Failed TCN contract: Question of renewal
A BATTLE for the soul of the Nigerian power sector is raging. In this battle, patriotic forces are arrayed on one side, fighting in the best interest of the country. And unpatriotic forces, motivated by self-interest, are lined up on the other side, against the patriots and the country.
For now, there is no clearer manifestation of this battle than the controversy over the renewal of the management contract of the Canadian firm, Manitoba Hydro International (MHI), in respect of the Transmission Company of Nigeria (TCN). As alleged in a story published in Business Day of June 22, 2015, “The battle over the control of TCN is traced to the average of N17.8 billion monthly funds.”
While the allegation gives an insight into the pecuniary motive of some of the gladiators, it is clear that the conflict is also being waged as a smear campaign against those who would rather defend Nigeria’s interest in the Manitoba contract. For instance, the story also alleges that a top official in the Ministry of Power, working through the leadership of TCN, has stalled the process of renewing the management contract “despite the documents having been signed internally.”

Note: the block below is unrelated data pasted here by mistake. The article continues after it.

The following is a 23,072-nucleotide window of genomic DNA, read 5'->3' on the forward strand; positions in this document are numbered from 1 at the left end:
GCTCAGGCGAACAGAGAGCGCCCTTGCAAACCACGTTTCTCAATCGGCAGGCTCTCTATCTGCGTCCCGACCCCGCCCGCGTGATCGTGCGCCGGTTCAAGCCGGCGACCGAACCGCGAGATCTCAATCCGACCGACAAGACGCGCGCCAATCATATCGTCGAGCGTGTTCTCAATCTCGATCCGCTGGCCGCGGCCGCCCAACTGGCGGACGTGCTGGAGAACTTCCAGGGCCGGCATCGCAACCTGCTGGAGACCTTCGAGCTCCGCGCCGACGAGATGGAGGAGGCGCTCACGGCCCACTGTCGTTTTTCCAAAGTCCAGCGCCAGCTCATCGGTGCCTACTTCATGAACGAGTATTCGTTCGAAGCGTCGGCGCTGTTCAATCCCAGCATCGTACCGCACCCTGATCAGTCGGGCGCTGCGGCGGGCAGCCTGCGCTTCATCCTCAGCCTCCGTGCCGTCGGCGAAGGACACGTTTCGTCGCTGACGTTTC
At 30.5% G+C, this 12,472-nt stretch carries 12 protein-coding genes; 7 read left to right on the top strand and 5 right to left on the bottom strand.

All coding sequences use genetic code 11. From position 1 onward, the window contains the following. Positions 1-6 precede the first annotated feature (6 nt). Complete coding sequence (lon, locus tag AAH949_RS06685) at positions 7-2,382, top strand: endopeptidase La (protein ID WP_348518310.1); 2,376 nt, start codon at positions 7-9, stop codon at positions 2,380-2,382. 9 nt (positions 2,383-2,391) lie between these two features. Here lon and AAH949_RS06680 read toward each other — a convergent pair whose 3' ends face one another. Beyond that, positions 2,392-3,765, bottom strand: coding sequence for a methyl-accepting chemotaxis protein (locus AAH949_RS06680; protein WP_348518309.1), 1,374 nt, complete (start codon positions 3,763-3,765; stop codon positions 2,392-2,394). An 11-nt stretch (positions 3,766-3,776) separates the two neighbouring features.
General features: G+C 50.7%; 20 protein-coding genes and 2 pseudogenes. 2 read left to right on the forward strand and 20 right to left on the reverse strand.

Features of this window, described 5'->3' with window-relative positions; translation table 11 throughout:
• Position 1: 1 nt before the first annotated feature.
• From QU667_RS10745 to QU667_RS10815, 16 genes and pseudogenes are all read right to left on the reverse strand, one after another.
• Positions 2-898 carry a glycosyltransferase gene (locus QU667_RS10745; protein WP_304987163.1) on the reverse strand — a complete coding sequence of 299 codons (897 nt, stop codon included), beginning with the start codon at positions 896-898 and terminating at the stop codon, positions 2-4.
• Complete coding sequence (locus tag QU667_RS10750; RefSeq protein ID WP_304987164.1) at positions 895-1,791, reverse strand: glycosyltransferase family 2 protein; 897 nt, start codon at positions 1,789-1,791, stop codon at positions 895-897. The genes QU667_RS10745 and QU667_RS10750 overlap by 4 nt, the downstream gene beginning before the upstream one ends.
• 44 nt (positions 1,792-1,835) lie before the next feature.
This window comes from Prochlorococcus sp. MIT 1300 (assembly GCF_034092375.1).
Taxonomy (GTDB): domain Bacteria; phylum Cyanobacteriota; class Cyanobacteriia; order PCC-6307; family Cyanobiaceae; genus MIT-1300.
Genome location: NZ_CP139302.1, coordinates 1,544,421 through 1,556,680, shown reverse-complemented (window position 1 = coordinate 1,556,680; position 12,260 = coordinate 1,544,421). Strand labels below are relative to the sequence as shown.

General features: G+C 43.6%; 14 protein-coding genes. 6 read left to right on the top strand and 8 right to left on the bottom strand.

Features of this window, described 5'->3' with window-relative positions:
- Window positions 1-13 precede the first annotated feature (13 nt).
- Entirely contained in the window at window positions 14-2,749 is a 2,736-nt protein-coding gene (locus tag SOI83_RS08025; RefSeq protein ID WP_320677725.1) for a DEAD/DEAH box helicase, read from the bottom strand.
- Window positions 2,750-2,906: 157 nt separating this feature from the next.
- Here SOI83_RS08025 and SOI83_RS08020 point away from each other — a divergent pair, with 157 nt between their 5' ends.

The contract is valued at US$23 million and funded by Nigerian taxpayers. How many of those Nigerians calling for its renewal would do so if the millions of dollars spent so far on its failed execution were their personal funds and if the renewal were to be at their personal expense? Would they approve such waste if TCN were their private business? Should it not matter to them and the rest of us because it is government business and taxpayers’ money?
Those knowledgeable about recent developments in the power sector, especially during the power sector reform, would recall that the origin of the MHI contract was once associated with serious irregularities by the Bureau of Public Procurement (BPP) and the office of the Attorney General of the Federation. This almost led to its cancellation by the immediate past government but for the intervention of some powerful individuals who the government probably believed to have meant well. Also, the government seemingly demurred to give MHI the opportunity to prove that it can successfully execute the contract as a condition for its possible renewal.
Unfortunately, despite MHI’s poor performance in executing the contract, Nigeria’s capacity to transmit power having remained very low compared to spent resources, some Nigerians, apparently for selfish reasons, continue to lobby for its renewal.
But how can the failure of a contractor be a justification for the renewal of the contract even without any sign that the renewal will bring about any improvement in the contractor’s performance?
Indeed, the Ministry of Power, its Permanent Secretary and the chairman of TCN may have pondered such questions and arrived at the proper answers. And if, having done so, they have decided to raise objections to the renewal of the non-performing contract, then they should be praised for acting in the best interest of the country rather than criticised.